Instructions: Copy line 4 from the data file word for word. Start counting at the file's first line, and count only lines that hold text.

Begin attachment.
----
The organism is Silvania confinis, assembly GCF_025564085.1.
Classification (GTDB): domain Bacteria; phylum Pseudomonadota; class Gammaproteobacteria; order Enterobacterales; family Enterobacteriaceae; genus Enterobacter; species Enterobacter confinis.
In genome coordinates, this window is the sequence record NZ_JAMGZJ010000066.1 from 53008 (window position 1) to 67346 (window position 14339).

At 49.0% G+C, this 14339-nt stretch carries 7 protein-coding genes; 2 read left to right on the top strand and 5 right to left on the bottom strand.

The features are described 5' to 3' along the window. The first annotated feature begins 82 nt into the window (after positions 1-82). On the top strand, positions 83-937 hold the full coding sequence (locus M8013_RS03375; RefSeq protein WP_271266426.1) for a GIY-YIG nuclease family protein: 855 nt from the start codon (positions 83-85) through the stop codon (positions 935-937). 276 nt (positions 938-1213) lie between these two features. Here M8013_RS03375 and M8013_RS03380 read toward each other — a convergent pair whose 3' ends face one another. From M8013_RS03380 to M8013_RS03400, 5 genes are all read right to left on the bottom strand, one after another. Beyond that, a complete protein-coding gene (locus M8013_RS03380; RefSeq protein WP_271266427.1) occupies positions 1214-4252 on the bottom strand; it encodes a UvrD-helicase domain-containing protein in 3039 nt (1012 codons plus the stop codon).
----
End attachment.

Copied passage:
At 49.0% G+C, this 14339-nt stretch carries 7 protein-coding genes; 2 read left to right on the top strand and 5 right to left on the bottom strand.